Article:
JPA in Eclipse and MySQL. Simple example: Main program to write and read a database table

I show you how to create a JPA program in Eclipse accessing a simple MySQL Employee table. A main method writes a new record to that table, then retrieve all records. No internet drivers, no web server stuff, no Java EE. Basic example. (No Hello World!!!)

Assumes you know how to create a:
– database in MySQL, and you have one already created.
– connection to that database in Eclipse, and have done so.
– table in it: (I give you SQL statements which I use in phpmyadmin)
– (driver for MySQL is assumed to be working, and I show you how to download and include EclipseLink driver; no other dependencies!!! Yay!)

Tutorial Eclipse JPA MySQL:

1. mysql: create and populate a table:

CREATE TABLE employees (
id INT NOT NULL AUTO_INCREMENT PRIMARY KEY,
name VARCHAR(30),
started INT
);

INSERT INTO employees (name, started) VALUES
(‘John Smith’, 2014),(‘Mary Doe’, 2017),(‘Frank Jones’, 2016);

SELECT * FROM employees;

 

2. (make a connection in Eclipse to this)

3. New JPA project/ Project name: jpa-eclipse-mysql / Next/Next/Platform: EclipseLink 2.5.x/ JPA Implementation: Type: User Library/ EclipseLink 2.5.2 (you may have to click the little “download library” icon to the right/ Connection (select the connection that you created in step 2)/ Add driver library to build path/Finish

4. New/JPA Entities from Table/ Select Employees table/ Next/ Next (skip the Table Associations stuff)/ Key generator: Identity/ Package:mystuff/Finish

5. Create mystuff.EMF.java with (Note that, in this file, I’m using jpa-eclipse-mysql because when I created the project with that name, Eclipse generated that same name in persistence.xml (persistence unit name):
package mystuff;

import javax.persistence.EntityManagerFactory;
import javax.persistence.Persistence;

public final class EMF {
private static final EntityManagerFactory emfInstance =
Persistence.createEntityManagerFactory(“jpa-eclipse-mysql”);

private EMF() {}

public static EntityManagerFactory get() {
return emfInstance;
}
}

6. create mystuff.MyMain.java:
package mystuff;

import java.util.List;
import javax.persistence.*;

public class MyMain {

public static void main(String[] args) {

System.out.println(“Hello…”);

EntityManager em = EMF.get().createEntityManager();

Employee employee = new Employee();
employee.setName(“Tom Stevens”);
employee.setStarted(2017);

System.out.println(“writing newly created object as a database record…”);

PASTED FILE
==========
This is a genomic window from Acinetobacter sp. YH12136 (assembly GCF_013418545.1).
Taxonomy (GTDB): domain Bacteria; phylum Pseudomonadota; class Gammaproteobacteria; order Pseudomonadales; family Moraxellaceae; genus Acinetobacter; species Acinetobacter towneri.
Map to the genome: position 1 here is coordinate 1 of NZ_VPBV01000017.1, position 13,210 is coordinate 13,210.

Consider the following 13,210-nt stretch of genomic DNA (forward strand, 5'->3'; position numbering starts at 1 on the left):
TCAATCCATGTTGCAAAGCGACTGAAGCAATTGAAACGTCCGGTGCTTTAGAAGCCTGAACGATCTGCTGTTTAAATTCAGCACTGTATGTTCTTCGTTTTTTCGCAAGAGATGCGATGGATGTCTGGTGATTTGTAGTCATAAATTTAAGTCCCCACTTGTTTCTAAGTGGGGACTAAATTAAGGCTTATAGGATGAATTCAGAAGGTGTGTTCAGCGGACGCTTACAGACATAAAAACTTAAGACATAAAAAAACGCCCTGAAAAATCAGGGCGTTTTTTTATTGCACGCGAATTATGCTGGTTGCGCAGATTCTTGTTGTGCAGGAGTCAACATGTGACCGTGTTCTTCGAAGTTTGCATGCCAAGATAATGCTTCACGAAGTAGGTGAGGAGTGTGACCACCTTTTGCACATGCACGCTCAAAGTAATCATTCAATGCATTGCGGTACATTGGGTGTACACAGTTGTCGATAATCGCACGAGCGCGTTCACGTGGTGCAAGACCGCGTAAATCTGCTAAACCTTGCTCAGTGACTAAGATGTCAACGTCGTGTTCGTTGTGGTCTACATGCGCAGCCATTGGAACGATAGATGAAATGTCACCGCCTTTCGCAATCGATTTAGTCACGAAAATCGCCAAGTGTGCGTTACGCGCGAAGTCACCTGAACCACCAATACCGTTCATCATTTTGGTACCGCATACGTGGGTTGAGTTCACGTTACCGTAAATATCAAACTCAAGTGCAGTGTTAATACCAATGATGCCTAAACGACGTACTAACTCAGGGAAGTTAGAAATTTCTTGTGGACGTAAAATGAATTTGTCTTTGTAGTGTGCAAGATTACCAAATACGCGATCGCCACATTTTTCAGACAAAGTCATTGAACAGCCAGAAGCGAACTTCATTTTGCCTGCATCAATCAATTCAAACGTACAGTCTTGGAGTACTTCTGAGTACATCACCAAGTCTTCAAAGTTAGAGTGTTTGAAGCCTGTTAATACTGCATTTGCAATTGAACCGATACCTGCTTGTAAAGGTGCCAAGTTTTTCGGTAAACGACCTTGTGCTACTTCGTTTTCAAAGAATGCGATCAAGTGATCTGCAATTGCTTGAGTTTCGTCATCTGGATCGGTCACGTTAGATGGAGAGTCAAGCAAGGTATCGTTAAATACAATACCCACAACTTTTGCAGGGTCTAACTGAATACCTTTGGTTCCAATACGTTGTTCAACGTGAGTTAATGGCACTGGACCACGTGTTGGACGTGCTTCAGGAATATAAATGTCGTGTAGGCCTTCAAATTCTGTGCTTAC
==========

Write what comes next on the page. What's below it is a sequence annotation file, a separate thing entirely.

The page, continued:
// store current one
EntityTransaction tx = em.getTransaction();
tx.begin();
em.persist(employee);
em.flush();
tx.commit();
System.out.println(“one written.”);

System.out.println(“\nretrieving all records…”);
Query q = em.createQuery(“select e from Employee e”);
// type safety warning left as an exercise for you:
List<Employee> lis = q.getResultList();
System.out.println(“found:” + lis.size());
for (Employee e: lis) {
System.out.println(“found:” + e.getId() + ‘ ‘ + e.getName() + e.getStarted());
}
System.out.println(“all retrieved.”);

em.close();
System.out.println(“bye!”);
}
}

 

7. Add your database connection info to properties in persistence.xml so it has 4 new properties 1. the driver, 2. the database name 3. the username for that database 4. the password. Mine now says:
<?xml version=”1.0″ encoding=”UTF-8″?>
<persistence version=”2.1″ xmlns=”http://xmlns.jcp.org/xml/ns/persistence&#8221; xmlns:xsi=”http://www.w3.org/2001/XMLSchema-instance&#8221; xsi:schemaLocation=”http://xmlns.jcp.org/xml/ns/persistence http://xmlns.jcp.org/xml/ns/persistence/persistence_2_1.xsd”&gt;
<persistence-unit name=”jpa-eclipse-mysql”>
<class>mystuff.Employee</class>

<properties>
<property name=”javax.persistence.jdbc.driver” value=”com.mysql.jdbc.Driver” />
<property name=”javax.persistence.jdbc.url” value=”jdbc:mysql://localhost:3306/flashcardsquiz” />
<property name=”javax.persistence.jdbc.user” value=”flashcardsquiz” />
<property name=”javax.persistence.jdbc.password” value=”password” />
</properties>

</persistence-unit>
</persistence>

8. Right click on MyMain.java, run as a java application. Here’s my output:

Hello…
[EL Info]: 2017-10-15 20:21:53.677–ServerSession(351962798)–EclipseLink, version: Eclipse Persistence Services – 2.5.2.v20140319-9ad6abd
Sun Oct 15 20:21:54 EDT 2017 WARN: Establishing SSL connection without server’s identity verification is not recommended.
Sun Oct 15 20:21:54 EDT 2017 WARN: Establishing SSL connection without server’s identity verification is not recommended.